Notably, the immune system is overactive in terms of its response to myelin. As a result, multiple sclerosis treatments tend to suppress or modulate the immune system to make it less active. Unfortunately, this can cause its own set of problems, making MS patients vulnerable to some infections. Others are exploring stem cell treatments for MS. (For more on stem cell treatments, check out this Bold Business article.) But to date, researchers have been unable to protect these patients’ myelin from attack in a more specific manner. But that’s exactly what BioNTech’s vaccination for MS hopes to do. If it is successful, it will represent a major achievement not only in MS research but for all autoimmune diseases.

COVID’s Role in the Vaccination for MS

The coronavirus pandemic has imposed tremendous strains on healthcare systems throughout the globe. But likewise, COVID has served as a catalyst for new developments. This certainly applies in relation to BioNTech’s vaccination for MS. Notably, BioNTech partnered with Pfizer in producing the first FDA approved coronavirus vaccine. Its efficacy rate has been stated to be 95 percent when both doses are administered within a few weeks of one another. Likewise, the COVID vaccine is a mRNA vaccine, which utilizes new genetic technologies not previously explored. It’s this same mRNA strategy that BioNTech used in development its vaccination for MS. While the mechanism of action is different, the same basic methodologies were used in its design.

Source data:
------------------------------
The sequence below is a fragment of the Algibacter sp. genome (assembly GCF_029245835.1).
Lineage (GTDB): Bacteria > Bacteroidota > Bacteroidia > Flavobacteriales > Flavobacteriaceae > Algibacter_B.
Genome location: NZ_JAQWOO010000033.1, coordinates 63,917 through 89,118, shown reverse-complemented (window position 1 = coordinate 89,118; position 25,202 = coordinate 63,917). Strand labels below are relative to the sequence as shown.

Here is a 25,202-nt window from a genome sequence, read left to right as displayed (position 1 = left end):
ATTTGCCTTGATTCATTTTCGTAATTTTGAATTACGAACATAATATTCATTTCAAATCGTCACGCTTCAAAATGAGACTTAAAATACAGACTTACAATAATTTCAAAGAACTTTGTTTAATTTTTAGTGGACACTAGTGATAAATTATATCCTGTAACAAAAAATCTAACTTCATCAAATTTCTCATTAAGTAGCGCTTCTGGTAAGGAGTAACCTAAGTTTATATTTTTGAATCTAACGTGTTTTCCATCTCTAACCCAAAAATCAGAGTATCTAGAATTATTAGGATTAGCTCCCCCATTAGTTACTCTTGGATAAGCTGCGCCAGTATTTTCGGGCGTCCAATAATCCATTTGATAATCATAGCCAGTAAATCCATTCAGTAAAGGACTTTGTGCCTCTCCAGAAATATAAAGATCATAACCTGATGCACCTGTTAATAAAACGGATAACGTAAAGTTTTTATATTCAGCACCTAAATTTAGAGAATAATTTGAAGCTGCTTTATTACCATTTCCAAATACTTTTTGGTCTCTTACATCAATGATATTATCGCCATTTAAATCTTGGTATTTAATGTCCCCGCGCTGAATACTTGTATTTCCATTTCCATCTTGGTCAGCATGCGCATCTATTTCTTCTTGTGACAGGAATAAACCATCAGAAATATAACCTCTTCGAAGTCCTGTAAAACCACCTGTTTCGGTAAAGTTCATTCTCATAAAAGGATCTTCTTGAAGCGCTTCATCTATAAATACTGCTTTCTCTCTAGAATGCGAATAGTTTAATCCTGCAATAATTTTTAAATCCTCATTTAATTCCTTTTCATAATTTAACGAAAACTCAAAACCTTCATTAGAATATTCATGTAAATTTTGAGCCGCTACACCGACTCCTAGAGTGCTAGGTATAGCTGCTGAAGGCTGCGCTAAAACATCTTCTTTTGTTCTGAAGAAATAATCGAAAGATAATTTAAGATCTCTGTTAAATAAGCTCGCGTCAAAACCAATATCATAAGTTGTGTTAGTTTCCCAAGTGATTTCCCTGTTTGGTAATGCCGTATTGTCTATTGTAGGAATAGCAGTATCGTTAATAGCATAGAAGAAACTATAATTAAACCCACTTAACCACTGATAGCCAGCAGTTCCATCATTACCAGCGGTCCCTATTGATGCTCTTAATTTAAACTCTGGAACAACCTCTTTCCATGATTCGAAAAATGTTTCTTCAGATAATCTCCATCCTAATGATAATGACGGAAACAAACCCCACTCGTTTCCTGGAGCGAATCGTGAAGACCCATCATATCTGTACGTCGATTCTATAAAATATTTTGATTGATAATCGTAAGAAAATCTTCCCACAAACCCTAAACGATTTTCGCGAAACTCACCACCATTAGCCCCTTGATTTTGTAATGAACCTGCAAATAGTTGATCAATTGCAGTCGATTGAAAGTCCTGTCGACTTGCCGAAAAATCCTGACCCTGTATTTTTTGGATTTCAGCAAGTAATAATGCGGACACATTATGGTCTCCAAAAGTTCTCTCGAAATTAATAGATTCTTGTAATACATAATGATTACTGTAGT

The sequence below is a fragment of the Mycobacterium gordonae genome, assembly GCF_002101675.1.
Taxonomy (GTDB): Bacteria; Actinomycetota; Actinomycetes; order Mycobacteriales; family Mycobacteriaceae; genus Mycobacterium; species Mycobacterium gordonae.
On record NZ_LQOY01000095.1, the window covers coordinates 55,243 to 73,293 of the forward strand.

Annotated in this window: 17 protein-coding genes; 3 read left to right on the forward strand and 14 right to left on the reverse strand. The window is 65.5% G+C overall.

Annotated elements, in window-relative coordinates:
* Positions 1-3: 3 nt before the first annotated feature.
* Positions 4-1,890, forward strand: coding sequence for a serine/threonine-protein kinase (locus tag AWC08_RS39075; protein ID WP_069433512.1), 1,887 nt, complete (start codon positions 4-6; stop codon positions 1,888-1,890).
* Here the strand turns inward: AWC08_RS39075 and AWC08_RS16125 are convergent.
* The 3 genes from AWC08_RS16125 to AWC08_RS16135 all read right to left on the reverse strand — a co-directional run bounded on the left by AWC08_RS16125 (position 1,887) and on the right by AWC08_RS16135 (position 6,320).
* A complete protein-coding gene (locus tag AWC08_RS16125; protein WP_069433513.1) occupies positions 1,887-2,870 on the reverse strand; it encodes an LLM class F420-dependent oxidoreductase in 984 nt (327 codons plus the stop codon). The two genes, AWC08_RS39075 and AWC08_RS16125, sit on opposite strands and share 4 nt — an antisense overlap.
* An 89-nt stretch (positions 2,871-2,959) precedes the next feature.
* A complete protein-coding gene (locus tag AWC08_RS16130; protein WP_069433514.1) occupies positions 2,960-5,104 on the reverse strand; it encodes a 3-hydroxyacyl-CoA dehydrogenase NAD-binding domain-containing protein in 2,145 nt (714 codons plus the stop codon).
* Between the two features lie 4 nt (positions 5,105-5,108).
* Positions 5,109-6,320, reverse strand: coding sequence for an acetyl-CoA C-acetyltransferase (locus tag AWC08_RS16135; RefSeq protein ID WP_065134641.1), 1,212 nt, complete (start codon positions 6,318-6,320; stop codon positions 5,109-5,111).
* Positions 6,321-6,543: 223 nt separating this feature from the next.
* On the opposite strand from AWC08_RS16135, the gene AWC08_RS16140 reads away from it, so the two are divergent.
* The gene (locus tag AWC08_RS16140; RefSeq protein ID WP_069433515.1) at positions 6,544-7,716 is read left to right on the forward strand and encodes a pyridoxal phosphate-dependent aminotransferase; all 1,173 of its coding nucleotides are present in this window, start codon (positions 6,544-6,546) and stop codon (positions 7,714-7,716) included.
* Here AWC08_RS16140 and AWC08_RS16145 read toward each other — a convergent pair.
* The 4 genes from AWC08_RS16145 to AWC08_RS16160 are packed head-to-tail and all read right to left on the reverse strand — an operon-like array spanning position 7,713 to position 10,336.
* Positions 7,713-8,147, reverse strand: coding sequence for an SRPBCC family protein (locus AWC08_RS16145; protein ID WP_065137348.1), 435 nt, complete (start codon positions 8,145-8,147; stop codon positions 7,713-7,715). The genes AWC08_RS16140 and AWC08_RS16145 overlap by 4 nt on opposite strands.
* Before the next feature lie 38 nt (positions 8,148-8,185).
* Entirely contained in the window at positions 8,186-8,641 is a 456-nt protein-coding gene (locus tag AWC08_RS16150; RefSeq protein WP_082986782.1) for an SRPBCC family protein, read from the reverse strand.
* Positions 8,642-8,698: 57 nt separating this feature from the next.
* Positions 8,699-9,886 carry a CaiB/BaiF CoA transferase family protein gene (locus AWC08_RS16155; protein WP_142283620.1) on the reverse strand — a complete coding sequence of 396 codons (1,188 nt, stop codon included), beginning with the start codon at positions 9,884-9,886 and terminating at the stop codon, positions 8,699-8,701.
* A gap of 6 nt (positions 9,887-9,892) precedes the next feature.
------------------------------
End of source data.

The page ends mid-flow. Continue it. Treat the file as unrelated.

A patient getting a vaccination in their arm
Multiple sclerosis treatments might soon be bolstered by a vaccine for MS.

In the COVID vaccination, mRNA injected into the body to stimulate the production of the virus’ spike protein. Once produced by the body’s cells, the immune system then attacks the protein, which appears to provide lasting immunity. In the vaccination for MS, however, the injected mRNA promotes the production of a myelin protein. Though an immune response to this myelin protein occurs, it is much less intense. Not only does this protein serve as a type of decoy. But it also teaches the immune system to more tolerant of myeline proteins in general. In essence, such multiple sclerosis treatments could serve to reeducate immune systems not to attack patients’ myelin.